People don’t usually squeal when they see lawn mowers at work. Then again, lawn mowers aren’t usually Babydoll Southdown sheep that look like snuggly four-legged teddy bears.
“People absolutely love them,” says Cory Suter, founder of LambMowers.com, a new Fairfax-based company that uses sheep, not machines, to handle yardwork. “They’re small; they’re cute; they are also really adventuresome eaters.”
He started the company last year to provide an environmentally friendly alternative to gas-powered mowers. Right now, he has a flock of 11 sheep, but almost half are expecting lambs in early May. He transports them to job sites using a custom trailer that can accommodate the 20 he anticipates having when the babies are born.
Suter has had about 10 clients so far, all within Fairfax County, where LambMowers.com operates as a lawn-mowing company. He sets up temporary fencing to contain the sheep to the areas that need work and stays to monitor their progress.
Onsite consultations are free, and each visit—$150 on weekdays, $275 on weekends—lasts two hours to avoid overgrazing, though people with more than 2 acres can opt for a “sheepover,” in which he leaves the sheep and a custom shelter for them.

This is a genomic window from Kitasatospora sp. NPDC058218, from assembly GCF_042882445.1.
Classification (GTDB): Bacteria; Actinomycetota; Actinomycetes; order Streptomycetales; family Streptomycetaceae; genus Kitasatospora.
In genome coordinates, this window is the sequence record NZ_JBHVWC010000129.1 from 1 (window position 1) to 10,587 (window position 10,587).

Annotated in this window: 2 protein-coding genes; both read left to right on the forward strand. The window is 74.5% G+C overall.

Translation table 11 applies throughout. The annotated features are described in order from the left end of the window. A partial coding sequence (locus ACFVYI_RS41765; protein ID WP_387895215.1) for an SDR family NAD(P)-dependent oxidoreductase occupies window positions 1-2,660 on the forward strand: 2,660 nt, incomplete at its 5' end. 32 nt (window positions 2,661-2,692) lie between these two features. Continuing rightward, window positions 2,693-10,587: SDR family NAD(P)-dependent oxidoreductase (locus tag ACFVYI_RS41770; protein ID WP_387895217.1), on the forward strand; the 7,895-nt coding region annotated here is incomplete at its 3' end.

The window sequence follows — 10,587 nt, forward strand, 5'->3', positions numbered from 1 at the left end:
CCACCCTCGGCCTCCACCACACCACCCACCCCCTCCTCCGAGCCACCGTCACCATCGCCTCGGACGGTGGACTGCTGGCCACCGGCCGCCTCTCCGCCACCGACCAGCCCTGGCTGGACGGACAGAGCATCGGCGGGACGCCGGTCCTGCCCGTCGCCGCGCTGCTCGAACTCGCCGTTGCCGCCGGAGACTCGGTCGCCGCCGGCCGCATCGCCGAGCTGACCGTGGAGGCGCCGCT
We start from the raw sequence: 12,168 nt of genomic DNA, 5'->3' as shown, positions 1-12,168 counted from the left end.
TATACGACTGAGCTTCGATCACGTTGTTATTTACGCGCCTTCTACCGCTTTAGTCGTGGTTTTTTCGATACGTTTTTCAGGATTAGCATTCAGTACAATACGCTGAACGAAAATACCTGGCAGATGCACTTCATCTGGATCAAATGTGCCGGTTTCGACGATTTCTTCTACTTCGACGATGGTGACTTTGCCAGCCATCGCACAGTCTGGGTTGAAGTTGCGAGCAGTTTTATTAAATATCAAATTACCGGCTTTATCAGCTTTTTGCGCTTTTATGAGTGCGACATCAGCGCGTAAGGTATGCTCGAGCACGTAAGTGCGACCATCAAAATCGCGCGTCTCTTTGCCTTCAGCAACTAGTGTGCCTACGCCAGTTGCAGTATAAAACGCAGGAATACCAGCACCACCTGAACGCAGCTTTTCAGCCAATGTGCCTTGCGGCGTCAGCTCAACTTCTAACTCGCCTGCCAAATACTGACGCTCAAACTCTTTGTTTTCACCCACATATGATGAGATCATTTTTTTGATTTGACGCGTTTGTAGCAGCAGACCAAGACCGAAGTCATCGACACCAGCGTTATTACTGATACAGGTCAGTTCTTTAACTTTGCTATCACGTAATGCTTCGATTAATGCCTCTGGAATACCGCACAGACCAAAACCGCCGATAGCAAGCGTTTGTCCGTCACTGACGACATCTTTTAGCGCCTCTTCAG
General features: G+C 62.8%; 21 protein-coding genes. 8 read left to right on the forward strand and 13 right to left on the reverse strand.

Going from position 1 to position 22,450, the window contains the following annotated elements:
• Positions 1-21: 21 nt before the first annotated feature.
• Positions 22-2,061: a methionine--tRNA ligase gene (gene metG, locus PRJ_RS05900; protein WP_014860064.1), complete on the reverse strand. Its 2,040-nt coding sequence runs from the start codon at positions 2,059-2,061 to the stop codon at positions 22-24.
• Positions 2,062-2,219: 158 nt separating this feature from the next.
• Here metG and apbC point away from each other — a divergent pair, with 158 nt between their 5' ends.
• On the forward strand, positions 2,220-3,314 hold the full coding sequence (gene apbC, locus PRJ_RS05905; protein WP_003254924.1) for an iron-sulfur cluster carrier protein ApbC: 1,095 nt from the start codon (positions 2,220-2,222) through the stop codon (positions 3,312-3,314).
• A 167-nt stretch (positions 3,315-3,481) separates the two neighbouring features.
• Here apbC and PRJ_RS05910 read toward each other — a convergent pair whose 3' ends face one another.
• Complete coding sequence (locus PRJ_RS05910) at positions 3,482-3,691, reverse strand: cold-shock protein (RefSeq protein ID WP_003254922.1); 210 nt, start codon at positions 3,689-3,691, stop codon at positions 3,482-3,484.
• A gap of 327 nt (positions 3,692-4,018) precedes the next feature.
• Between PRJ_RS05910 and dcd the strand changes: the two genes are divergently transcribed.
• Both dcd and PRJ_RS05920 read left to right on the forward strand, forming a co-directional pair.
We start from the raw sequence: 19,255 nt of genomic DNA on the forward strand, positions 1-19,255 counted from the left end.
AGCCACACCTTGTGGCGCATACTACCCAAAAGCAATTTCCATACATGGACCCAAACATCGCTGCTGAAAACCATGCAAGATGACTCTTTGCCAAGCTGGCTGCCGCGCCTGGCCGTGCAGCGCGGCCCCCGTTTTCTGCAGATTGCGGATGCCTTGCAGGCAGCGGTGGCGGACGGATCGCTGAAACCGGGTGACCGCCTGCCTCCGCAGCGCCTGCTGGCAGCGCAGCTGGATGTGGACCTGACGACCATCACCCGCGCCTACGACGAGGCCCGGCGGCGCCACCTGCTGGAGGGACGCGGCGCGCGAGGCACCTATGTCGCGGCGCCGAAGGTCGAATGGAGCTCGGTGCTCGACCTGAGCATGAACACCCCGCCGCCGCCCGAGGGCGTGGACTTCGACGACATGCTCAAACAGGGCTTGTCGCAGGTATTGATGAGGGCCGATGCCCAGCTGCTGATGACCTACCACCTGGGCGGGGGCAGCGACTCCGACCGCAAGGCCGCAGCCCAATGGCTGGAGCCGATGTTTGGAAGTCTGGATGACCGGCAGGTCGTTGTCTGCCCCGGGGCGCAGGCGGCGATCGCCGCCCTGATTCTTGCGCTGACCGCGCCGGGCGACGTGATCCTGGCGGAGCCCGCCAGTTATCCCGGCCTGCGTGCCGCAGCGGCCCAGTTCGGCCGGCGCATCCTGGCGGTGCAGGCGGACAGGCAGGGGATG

The animals are so friendly that Suter has brought them to Girl Scouts events and birthday parties, too.
“The sheep have a lot of advantages over a regular, conventional company,” says Margaret Bain, a member of the Church of the Holy Comforter in Vienna, which hired LambMowers.com to help clear some land. “Partly, they’re quiet. Partly, we don’t have to worry about what to do with the plants that have been pulled up because they’re eaten and they’ve gone; they’ve disappeared. We could have hired laborers … but the sheep were more cute than anybody we could have brought.”
When booking LambMowers.com, there are a few things to consider. First, Suter will not bring the sheep if a yard has been treated with pesticides within the past six months. Second, lawns should not be freshly mowed. And it helps if you have a problem with weeds.
“The thing that they’re best at is weed control,” Suter says of the sheep. They enjoy devouring a variety of herbaceous plants, such as creeping Charlie and dandelions, in addition to poison ivy, thorny brambles, and small-tree seedlings. “They even clean out multiflora rose, which is a major invasive plant that we have here in Fairfax County,” Suter says.
Time of day matters, too. The sheep are hungriest in the morning but leave the most soil-enriching “biodegradable fertilizer pellets”—Suter’s euphemism for poop—in the afternoon.
“One of the ways to make soil hold more carbon is to fertilize it by using livestock,” he says. “So that’s one of my big selling points—not only are you getting cute sheep, but you’re also helping climate change on a very small scale.”
This story originally ran in our May issue. For more stories like this, subscribe to our monthly magazine.